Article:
I love to get pictures of babies in handknits, but I know it doesn't always work out. Having a new baby around is hard work, after all, whether it's the total life change of the first baby or the exponential increase in demands that comes with any thereafter. So every time I do get a picture, it's a guaranteed Day Improver. In the midst of a grindingly-boring project at work and a sense that this wedding planning is just NEVER GOING TO END, I got a much-needed Day Improver last week.
Is that the greatest baby hair of all time, or what? That's one of our most recent baby friends, modeling the (in)famous Purple Placket Sweater. It's enough to make a girl forget about pattern errors.
Remember the teeny-tiny Christmas baby who required an emergency sweater? It's amazing what 10 weeks will do.
Last weekend, Jason and I were in New York for his dad's birthday celebration. Every year, they have a "guys lunch" at Peter Luger's, and two years ago we started a complementary "girls lunch". I arrived at Jason's sister's home to find Syd decked out in her Wrap Sweater and booties. When she went for a walk later, they even had the hat at the ready.
May many Knitting Boomerangs come winging your way!
March 14, 2005
March 8, 2005
As we were leaving Knitsmiths two weeks ago (I know, I know -- bad blogger!), Johanna and I realized that we were both showing off our socks in our new kicks. Alison did us the favor of snapping a picture.
P.S. - Hope to see you back at Knitsmiths soon, Johanna!
Dava's asked that we spread the word: this week's swap has been POSTPONED until March 20 due to construction in our meeting area. Regular knitting is also cancelled for this week. It's a bummer, I know, but think of it this way -- when we next meet, it will be the first day of Spring!
Posted by shannon at 10:45 AM | For related posts:
March 7, 2005
All Buttoned Up
Good news! Despite her early arrival and her diminutive stature, the preemie I mentioned in my recent post is doing really well. She's stable and all indications are that given a few weeks to catch up on size, she's going to be just fine.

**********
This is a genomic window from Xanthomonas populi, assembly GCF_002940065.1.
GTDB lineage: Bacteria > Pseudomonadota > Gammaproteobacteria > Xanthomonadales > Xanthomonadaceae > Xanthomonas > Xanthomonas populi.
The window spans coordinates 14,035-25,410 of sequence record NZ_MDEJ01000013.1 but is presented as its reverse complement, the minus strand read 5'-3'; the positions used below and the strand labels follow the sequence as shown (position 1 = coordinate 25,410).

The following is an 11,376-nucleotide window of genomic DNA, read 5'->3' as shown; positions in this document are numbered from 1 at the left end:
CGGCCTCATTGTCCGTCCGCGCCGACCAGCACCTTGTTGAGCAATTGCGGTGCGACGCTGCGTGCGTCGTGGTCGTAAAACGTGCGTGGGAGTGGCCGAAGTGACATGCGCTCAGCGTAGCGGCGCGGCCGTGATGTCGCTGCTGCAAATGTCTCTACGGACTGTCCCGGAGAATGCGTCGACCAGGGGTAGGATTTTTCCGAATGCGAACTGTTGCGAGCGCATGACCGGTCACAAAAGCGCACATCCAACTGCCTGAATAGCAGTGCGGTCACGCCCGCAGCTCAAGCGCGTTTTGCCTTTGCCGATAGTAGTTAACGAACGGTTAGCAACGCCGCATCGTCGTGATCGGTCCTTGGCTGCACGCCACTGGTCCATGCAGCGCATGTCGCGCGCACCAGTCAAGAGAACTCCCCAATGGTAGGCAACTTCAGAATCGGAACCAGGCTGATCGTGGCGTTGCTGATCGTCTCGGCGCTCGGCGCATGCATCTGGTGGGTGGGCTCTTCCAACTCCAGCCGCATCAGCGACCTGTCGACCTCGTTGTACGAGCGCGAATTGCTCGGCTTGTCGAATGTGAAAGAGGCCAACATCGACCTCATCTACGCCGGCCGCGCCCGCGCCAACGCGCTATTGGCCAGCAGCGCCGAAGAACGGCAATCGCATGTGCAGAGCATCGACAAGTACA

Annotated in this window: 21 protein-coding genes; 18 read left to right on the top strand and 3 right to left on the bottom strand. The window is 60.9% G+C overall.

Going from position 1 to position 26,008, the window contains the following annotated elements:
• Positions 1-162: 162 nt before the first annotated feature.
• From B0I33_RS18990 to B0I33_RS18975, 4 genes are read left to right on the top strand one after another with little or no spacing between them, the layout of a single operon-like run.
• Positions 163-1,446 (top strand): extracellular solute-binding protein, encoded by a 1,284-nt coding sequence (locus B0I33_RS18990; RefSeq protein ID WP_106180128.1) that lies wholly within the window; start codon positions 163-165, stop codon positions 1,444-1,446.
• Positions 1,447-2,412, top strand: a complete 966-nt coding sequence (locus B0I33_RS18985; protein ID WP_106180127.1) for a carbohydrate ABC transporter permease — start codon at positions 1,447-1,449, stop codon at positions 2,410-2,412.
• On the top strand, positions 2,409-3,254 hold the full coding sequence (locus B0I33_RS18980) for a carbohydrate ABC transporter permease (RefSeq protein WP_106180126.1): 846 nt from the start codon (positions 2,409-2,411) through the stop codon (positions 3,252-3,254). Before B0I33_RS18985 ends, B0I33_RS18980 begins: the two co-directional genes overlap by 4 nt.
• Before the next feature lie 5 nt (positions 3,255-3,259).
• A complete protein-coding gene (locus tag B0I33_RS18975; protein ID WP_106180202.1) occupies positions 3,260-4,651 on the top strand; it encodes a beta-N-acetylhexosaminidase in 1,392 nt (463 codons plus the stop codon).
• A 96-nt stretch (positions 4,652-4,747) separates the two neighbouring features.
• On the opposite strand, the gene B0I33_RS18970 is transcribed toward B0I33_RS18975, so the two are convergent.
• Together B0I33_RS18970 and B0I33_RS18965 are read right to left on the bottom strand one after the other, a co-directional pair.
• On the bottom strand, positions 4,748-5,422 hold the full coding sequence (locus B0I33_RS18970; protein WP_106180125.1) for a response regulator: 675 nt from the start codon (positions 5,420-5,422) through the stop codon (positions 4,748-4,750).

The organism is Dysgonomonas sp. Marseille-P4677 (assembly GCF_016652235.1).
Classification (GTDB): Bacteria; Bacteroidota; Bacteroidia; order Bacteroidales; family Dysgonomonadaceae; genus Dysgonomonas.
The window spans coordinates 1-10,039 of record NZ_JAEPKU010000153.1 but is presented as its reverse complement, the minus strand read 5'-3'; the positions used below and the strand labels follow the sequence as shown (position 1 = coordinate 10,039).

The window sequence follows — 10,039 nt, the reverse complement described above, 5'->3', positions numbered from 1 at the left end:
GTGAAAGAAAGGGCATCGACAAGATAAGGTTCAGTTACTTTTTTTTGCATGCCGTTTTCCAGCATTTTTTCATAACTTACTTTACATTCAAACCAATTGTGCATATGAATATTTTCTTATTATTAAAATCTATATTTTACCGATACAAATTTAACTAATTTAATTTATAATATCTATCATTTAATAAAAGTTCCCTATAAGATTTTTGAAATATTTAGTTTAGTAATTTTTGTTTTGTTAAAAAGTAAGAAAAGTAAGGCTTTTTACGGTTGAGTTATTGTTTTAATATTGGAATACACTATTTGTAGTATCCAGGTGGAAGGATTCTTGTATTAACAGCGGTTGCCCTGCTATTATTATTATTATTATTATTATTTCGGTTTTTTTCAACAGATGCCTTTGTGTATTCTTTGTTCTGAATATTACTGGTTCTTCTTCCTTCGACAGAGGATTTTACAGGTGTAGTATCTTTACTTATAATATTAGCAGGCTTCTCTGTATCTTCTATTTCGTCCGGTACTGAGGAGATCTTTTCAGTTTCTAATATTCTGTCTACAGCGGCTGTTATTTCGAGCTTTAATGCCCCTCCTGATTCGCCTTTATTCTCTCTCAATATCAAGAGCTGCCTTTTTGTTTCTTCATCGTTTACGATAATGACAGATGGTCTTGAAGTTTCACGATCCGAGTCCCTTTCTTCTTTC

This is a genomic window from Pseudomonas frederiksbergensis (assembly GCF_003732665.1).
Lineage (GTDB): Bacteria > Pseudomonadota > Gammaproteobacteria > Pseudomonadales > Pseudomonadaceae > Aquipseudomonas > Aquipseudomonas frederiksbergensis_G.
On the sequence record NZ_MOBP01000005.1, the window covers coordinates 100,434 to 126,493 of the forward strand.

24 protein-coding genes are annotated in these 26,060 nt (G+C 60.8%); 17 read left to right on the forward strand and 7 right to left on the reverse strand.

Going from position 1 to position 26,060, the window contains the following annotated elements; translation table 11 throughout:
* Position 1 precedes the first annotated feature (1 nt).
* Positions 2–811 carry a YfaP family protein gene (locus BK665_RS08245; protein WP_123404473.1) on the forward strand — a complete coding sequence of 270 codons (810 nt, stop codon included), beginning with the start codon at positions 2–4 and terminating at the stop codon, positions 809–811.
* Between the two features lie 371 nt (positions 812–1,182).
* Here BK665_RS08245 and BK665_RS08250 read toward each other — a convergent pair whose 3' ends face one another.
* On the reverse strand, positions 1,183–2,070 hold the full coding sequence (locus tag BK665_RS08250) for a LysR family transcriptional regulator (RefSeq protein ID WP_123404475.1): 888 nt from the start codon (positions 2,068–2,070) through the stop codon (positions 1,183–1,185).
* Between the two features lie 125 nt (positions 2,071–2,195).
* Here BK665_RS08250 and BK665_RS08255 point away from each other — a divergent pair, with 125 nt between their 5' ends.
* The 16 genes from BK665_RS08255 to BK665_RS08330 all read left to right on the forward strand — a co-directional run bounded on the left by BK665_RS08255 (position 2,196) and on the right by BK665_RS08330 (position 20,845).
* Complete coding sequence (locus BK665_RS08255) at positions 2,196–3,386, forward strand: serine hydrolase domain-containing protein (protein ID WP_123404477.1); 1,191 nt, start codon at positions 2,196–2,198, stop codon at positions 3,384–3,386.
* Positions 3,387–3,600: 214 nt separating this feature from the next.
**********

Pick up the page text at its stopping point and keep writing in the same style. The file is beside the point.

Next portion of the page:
We visited her last Wednesday, and that very night I finished the wrap/kimono. I had just barely had enough time to snap a few pictures on Thursday morning before Jason took it to the hospital to give to the new mom and dad. Early mornings are not really my best time, so my efforts to find an object to include for scale were pretty pathetic -- I ended up using the TiVo remote. So those of you who have TiVo will have a good sense of how small this thing is. And those of you who don't, well, you'll just have to trust me. :)
The pattern is by yours truly, but the concept is based on this "Isolette Suit" for preemies that I found online while looking for ideas. I added some length to the wrap, put buttons on the inside of the back, and buttonholes on the left and right fronts. Since preemies have trouble maintaining their body temperature, I wanted to give them a way to close the bottom up to keep her toasty!
March 2, 2005
Y lo que es bueno es doblemente bueno...*
I know, it's been over two weeks since Valentine's Day and here I am posting about it. But after two crazy weeks at work, I've finally found a moment to show you this:
Now do you understand why I couldn't tell you who the Morehouse Merino socks were for?
The socks aren't really meant for wearing outside the house, the merino is so soft and lightly plied that without reinforcement those heels wouldn't survive a day in shoes! But he wears them to bed every night, and seems to genuinely love them. Good thing, since now that he's making an honest woman out of me, the curse has expired and I'm free to knit for him at will. Yee-haw!
*From Pablo Neruda's Oda a los calcetines ("Ode to My Socks"), the last bit of which reads:
Y es esta la moral de mi Oda:
Dos veces es belleza la belleza,
y lo que es bueno es doblemente bueno,
cuando se trata de dos calcetines
de lana en el invierno.
So this is the moral of my tribute:
Beauty is beauty twice over,
and good things are doubly good,
when you're talking about a pair
of wool socks in winter.
March 1, 2005
This Is Not a Test
We interrupt your normally scheduled knitting with an emergency knit.
Yesterday, I learned another teeny-tiny baby -- this one much earlier and smaller -- was about to make an unexpected arrival. Using Wendy's Velvet Touch, I made her this little hat last night. (I wish there was something in the picture for scale, it's incredibly small.) As soon as the hat was finished, I cast on for a tiny robe/wrap/bunting in the same yarn.
She's doing as well as could be expected. I wish I weren't getting so good at knitting for preemies.